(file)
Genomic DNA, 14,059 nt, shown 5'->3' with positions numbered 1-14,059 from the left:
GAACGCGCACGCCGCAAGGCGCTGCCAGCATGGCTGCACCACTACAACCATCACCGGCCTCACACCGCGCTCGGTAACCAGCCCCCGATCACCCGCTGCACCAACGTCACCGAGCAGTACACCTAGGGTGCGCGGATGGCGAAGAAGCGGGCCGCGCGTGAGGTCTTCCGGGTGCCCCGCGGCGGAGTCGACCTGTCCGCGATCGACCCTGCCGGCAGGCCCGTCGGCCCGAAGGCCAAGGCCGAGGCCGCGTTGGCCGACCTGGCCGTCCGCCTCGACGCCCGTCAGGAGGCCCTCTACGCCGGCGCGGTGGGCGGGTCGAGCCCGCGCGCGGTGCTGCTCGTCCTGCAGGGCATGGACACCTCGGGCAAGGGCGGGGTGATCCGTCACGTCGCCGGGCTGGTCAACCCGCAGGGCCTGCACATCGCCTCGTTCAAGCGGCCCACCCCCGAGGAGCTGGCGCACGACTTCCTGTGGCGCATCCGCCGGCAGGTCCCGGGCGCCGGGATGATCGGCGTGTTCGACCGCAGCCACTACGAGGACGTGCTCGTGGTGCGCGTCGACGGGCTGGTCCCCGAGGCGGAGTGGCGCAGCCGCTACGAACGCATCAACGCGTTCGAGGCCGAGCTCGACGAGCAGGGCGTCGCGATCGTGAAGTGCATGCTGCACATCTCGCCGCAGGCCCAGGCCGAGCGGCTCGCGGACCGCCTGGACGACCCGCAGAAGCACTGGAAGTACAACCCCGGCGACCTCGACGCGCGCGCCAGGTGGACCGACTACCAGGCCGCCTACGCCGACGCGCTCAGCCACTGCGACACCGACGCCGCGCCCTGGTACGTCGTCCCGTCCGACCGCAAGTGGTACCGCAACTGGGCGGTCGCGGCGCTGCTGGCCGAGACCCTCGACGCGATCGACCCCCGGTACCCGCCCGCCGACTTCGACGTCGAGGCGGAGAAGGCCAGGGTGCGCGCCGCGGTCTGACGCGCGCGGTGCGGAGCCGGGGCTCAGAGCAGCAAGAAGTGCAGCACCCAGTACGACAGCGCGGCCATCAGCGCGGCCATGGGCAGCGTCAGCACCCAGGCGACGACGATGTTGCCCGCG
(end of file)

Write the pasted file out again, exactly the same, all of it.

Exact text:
Genomic DNA, 14,059 nt, shown 5'->3' with positions numbered 1-14,059 from the left:
GAACGCGCACGCCGCAAGGCGCTGCCAGCATGGCTGCACCACTACAACCATCACCGGCCTCACACCGCGCTCGGTAACCAGCCCCCGATCACCCGCTGCACCAACGTCACCGAGCAGTACACCTAGGGTGCGCGGATGGCGAAGAAGCGGGCCGCGCGTGAGGTCTTCCGGGTGCCCCGCGGCGGAGTCGACCTGTCCGCGATCGACCCTGCCGGCAGGCCCGTCGGCCCGAAGGCCAAGGCCGAGGCCGCGTTGGCCGACCTGGCCGTCCGCCTCGACGCCCGTCAGGAGGCCCTCTACGCCGGCGCGGTGGGCGGGTCGAGCCCGCGCGCGGTGCTGCTCGTCCTGCAGGGCATGGACACCTCGGGCAAGGGCGGGGTGATCCGTCACGTCGCCGGGCTGGTCAACCCGCAGGGCCTGCACATCGCCTCGTTCAAGCGGCCCACCCCCGAGGAGCTGGCGCACGACTTCCTGTGGCGCATCCGCCGGCAGGTCCCGGGCGCCGGGATGATCGGCGTGTTCGACCGCAGCCACTACGAGGACGTGCTCGTGGTGCGCGTCGACGGGCTGGTCCCCGAGGCGGAGTGGCGCAGCCGCTACGAACGCATCAACGCGTTCGAGGCCGAGCTCGACGAGCAGGGCGTCGCGATCGTGAAGTGCATGCTGCACATCTCGCCGCAGGCCCAGGCCGAGCGGCTCGCGGACCGCCTGGACGACCCGCAGAAGCACTGGAAGTACAACCCCGGCGACCTCGACGCGCGCGCCAGGTGGACCGACTACCAGGCCGCCTACGCCGACGCGCTCAGCCACTGCGACACCGACGCCGCGCCCTGGTACGTCGTCCCGTCCGACCGCAAGTGGTACCGCAACTGGGCGGTCGCGGCGCTGCTGGCCGAGACCCTCGACGCGATCGACCCCCGGTACCCGCCCGCCGACTTCGACGTCGAGGCGGAGAAGGCCAGGGTGCGCGCCGCGGTCTGACGCGCGCGGTGCGGAGCCGGGGCTCAGAGCAGCAAGAAGTGCAGCACCCAGTACGACAGCGCGGCCATCAGCGCGGCCATGGGCAGCGTCAGCACCCAGGCGACGACGATGTTGCCCGCG